An index of self-sufficiency in children with Down's syndrome was developed for use in a study of the process of adaptation in families living in the Greater Manchester area. The children were 6-14 years old, and living at home. Index scores were based on the mothers’responses to a questionnaire covering their children's personal and domestic functioning and community self-sufficiency, and were obtained from 111 of the 117 mothers who took part in the study. A wide range of child- and family-related variables were found to be significantly associated with self-sufficiency scores on a univariate level. Multiple regression analysis was used to identify those variables which best predicted the level of self-sufficiency achieved. After the child's mental age, the most significant variables were excitability, behaviour problems, the extent the mother used practical means of coping, and the level of social activity experienced by the child. Together, these five variables explained 63% of the variance in self-sufficiency scores. The dynamics by which such factors may relate to selfsufficiency in children with Down's syndrome are discussed, and intervention aimed at promoting the use of practical ways of coping by parents is suggested.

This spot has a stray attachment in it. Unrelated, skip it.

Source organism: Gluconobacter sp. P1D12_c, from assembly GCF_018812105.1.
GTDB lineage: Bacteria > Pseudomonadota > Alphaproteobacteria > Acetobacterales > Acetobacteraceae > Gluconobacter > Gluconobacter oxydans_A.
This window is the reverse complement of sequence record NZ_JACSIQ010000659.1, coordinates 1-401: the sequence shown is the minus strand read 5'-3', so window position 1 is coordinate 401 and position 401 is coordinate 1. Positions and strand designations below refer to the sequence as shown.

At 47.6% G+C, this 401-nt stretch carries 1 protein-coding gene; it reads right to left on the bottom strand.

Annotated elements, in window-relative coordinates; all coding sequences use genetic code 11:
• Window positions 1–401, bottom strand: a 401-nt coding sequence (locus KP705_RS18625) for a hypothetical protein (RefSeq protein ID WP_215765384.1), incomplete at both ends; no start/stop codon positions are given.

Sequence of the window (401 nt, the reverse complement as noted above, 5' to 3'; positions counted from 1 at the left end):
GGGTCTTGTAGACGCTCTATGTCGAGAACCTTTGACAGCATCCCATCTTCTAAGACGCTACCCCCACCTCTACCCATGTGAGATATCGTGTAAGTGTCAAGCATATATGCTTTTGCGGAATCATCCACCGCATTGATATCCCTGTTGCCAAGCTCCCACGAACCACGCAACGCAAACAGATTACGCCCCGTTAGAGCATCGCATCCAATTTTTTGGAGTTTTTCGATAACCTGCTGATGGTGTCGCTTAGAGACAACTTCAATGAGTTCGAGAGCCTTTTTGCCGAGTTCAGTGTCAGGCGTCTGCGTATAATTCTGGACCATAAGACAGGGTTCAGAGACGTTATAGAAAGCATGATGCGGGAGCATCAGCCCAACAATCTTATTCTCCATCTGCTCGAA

|Number of pages||12|
|Journal||Journal of Intellectual Disability Research|
|Publication status||Published - Feb 1991|
- Down's syndrome
- families and relationships